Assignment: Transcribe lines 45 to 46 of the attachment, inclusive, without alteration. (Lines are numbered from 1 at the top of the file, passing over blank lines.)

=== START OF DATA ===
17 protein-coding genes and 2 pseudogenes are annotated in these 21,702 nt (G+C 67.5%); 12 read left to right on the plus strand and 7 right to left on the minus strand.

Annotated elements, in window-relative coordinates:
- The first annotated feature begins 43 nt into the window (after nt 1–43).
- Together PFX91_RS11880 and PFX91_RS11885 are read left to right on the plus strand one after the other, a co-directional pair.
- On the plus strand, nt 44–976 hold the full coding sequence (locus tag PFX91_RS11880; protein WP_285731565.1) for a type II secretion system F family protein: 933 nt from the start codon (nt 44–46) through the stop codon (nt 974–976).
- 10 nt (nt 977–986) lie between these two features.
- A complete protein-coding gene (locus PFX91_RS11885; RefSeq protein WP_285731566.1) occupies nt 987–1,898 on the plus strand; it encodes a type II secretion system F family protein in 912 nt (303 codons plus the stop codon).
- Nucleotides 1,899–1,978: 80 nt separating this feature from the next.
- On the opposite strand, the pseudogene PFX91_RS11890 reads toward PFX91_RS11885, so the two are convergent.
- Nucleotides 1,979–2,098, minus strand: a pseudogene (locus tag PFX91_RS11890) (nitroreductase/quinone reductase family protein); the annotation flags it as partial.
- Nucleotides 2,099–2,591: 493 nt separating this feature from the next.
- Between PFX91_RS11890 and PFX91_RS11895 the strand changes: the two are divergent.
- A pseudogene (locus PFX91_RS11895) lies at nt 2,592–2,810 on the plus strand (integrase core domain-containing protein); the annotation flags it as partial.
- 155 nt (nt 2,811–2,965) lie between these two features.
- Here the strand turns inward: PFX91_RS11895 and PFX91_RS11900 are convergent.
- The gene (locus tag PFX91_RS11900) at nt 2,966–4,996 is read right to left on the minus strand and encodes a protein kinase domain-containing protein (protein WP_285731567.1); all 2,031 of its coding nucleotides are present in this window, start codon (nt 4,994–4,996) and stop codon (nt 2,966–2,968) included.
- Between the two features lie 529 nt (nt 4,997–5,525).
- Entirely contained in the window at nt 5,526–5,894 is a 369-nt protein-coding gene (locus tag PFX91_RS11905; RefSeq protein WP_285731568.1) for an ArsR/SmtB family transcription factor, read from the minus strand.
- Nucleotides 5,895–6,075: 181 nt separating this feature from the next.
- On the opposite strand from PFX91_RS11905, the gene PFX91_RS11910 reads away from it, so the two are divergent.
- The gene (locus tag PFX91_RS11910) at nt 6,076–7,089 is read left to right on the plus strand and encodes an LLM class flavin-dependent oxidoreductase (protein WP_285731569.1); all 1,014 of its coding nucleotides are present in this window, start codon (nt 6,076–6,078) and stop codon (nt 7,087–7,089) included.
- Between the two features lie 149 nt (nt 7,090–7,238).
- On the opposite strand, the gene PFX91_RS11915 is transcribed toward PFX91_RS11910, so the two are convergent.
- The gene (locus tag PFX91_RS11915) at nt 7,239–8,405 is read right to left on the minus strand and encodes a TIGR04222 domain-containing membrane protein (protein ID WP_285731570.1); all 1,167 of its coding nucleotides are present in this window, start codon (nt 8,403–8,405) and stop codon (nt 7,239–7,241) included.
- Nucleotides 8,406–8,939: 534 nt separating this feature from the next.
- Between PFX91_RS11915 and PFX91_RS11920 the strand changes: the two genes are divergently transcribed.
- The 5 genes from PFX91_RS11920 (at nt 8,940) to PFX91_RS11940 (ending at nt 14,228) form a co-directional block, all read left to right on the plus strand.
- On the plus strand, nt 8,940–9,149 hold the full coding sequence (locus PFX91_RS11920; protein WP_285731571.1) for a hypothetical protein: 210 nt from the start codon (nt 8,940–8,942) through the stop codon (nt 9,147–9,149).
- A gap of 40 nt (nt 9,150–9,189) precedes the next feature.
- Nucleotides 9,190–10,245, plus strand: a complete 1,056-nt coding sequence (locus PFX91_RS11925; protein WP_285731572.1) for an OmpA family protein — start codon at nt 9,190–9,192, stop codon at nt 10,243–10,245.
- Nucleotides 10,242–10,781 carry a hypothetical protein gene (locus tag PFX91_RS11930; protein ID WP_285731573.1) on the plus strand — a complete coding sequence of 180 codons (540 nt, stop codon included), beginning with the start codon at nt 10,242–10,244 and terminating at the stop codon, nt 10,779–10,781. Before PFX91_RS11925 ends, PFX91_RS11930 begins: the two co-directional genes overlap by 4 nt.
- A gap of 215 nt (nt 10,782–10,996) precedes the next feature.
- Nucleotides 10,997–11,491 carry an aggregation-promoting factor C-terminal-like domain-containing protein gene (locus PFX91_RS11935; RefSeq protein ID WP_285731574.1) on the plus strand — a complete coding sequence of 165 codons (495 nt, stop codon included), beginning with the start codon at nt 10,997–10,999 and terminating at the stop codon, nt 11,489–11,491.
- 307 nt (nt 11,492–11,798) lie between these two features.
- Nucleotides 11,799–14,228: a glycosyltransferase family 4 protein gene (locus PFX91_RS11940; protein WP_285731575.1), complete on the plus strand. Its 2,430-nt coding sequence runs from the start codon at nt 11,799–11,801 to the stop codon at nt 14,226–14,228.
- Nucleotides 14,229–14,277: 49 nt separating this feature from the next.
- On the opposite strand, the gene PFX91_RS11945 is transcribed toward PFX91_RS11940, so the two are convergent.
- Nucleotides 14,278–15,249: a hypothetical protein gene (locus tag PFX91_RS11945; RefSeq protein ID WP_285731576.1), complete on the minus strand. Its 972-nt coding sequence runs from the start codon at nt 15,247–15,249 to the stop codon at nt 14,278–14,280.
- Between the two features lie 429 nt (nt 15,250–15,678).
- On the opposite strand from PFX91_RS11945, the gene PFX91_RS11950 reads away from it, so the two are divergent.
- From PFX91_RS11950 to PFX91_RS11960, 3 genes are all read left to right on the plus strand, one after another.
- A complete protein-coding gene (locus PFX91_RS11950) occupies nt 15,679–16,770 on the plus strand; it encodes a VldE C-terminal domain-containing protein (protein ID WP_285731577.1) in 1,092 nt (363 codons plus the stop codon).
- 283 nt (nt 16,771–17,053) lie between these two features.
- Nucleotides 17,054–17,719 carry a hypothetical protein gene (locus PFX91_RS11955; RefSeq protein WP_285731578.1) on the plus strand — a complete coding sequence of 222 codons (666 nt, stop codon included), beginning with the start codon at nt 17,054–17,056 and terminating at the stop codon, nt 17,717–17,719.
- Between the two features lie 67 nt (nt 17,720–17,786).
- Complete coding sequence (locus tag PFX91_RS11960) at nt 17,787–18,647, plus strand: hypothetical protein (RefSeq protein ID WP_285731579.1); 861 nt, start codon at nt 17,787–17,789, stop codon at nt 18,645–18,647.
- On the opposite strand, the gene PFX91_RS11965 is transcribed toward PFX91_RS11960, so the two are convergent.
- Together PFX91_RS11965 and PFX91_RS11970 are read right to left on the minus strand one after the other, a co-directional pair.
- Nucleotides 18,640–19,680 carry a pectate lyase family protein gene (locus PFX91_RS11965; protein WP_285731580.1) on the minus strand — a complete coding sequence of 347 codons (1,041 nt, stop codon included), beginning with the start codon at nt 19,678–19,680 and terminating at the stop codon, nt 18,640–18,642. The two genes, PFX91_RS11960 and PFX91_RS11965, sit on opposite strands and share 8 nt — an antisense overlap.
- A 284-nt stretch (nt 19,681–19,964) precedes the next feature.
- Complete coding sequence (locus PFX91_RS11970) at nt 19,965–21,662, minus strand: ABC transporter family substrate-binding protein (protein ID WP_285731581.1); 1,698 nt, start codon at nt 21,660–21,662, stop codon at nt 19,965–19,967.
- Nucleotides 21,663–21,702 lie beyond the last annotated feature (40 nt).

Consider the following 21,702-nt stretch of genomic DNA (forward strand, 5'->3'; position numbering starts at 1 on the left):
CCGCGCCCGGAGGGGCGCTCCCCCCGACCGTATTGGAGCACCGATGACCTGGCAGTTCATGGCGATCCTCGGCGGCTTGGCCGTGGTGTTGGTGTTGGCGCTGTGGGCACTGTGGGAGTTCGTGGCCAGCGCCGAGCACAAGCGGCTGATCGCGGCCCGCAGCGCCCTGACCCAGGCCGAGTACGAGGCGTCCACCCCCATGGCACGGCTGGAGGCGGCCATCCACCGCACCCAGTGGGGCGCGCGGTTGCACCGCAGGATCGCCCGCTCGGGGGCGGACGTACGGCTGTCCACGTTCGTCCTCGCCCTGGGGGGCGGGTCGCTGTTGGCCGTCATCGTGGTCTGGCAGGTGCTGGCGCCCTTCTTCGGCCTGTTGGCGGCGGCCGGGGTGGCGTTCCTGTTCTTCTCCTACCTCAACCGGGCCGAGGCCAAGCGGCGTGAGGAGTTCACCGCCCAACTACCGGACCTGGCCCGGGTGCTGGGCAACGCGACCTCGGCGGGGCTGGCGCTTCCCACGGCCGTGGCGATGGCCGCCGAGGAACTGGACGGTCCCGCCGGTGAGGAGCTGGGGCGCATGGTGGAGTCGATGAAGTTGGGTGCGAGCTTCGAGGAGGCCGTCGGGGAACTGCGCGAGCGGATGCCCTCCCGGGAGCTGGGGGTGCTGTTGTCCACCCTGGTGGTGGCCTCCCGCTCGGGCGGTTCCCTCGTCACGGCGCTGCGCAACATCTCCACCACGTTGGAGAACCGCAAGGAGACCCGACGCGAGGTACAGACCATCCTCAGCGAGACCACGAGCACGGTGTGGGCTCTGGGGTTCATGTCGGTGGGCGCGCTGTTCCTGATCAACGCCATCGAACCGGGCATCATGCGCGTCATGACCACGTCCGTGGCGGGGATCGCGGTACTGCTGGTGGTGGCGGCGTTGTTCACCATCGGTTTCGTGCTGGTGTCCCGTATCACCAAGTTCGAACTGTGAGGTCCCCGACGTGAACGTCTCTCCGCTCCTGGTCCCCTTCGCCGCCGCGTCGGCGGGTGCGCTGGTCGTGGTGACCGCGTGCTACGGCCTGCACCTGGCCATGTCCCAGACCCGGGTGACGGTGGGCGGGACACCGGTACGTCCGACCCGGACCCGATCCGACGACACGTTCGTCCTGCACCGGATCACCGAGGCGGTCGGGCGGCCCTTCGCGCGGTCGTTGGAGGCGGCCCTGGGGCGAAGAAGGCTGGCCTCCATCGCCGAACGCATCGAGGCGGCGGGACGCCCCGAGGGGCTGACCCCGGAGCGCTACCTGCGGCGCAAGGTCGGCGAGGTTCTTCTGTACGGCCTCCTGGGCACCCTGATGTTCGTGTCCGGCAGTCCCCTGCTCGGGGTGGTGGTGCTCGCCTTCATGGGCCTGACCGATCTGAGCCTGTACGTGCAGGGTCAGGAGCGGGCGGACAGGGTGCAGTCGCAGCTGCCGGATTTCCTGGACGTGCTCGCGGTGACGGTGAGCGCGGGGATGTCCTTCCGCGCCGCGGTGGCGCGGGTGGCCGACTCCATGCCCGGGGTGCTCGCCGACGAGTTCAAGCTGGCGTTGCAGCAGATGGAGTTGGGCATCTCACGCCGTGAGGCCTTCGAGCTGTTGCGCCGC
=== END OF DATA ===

- Between the two features lie 67 nt (nt 17,720–17,786).
- Complete coding sequence (locus tag PFX91_RS11960) at nt 17,787–18,647, plus strand: hypothetical protein (RefSeq protein ID WP_285731579.1); 861 nt, start codon at nt 17,787–17,789, stop codon at nt 18,645–18,647.